When is it okay to work for free?
As graphic design software becomes more accessible, it's more common that clients and potential clients expect designers to work for cheaper or free.
Like others, I always say that you should never work for free. It's called spec work: work defined as producing a piece for a potential client with no guarantee that your work will be chosen and/or paid for.
(Definition from nospec.com)
This statement primarily targets design contests that promise a monetary prize at the end if you're chosen. Hidden away in the small text, there's usually a phrase that suggests your work is theirs to keep regardless if its chosen or not. In the future, if they decide to use your work, you're out of luck getting paid. I've seen instances where asking for free work happens during job interviews too—which has been a new thing as of late. No matter what, it should be expected that if you're doing any work that could be used financially benefit a company, you should be getting compensated for it.
Like any rule though, there's always exceptions. Even in the case of working for free.
Here's my my three exceptions.
It's okay to work for free if you're in charge
Have a friend who needs a small, personal design favor? Want to donate your time to a cause you believe in? Working for free can be a possibility.
Aligning yourself with a cause you believe in can be a great way to add to your portfolio and support an underserved or deserving community. This leads quickly into number 2:
It's okay to donate your time
You can't write it off to Uncle Sam, but there's nothing wrong with donating your time. Like before, make sure you're laying the groundwork and keeping control. I know some designers still provide an invoice that's been zeroed out at the end of the project to show what the exact value of their work was. This is a great idea to show all involved that your work had value (and works great if anyone hires you outside of the project).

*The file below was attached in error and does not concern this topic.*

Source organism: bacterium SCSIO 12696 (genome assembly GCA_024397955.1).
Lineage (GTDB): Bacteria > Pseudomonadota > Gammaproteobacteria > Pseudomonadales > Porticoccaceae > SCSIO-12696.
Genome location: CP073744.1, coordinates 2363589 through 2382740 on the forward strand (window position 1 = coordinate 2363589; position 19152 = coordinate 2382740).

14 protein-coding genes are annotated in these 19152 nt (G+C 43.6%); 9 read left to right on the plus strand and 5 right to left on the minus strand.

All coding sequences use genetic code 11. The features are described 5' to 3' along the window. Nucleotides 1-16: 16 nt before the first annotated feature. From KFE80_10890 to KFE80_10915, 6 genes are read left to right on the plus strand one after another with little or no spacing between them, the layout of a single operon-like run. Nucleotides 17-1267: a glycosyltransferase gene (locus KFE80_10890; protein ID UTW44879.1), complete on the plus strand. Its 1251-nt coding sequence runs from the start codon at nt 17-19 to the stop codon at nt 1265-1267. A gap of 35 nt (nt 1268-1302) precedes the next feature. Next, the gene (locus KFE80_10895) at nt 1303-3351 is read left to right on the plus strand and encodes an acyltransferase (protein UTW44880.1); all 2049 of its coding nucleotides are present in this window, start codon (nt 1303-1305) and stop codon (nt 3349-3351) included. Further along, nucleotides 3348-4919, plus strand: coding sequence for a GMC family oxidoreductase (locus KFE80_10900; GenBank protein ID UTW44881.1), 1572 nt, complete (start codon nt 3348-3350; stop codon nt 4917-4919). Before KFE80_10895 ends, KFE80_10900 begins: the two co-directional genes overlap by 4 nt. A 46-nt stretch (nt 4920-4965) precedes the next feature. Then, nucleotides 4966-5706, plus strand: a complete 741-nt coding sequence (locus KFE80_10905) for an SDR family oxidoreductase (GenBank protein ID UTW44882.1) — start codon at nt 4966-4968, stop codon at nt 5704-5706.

If you want to be a little more involved, there may be the possibility of getting a creative role within the organization. In this case, you not only can help with design, but oversee an entire brand or campaign strategy. I've seen this work well for some folks.
It's worth repeating that you have to bring up the idea of working for free first. Some organizations ask for free work even though they may have a budget otherwise. Just remember that "nonprofit" doesn't always mean "no budget."
Don't charge your mother
I joke a bit about this, but I'm a bit serious too. If you have a parent or sibling that needs help, its worth considering. I'm assuming that you have a good relationship with them prior to starting and you're familiar with not mixing family with business in most cases. But if you're nice, they'll likely appreciate it. A fun quote I've always kept in mind, is that your mother put you into this world; the least you can do is a free garage sale brochure. She'll appreciate it.
No matter what though, you should be compensated fairly for your work in most cases. We have to remember we're professionals. We know what we're doing. In many cases, we've been through extensive training or schooling to get here and establish ourselves as experts. You shouldn't be afraid to charge for your work when it's necessary. And you shouldn't be afraid to charge what you're worth. In any instance if you're going to work for free, make sure it's on your terms and that you're in control at all times.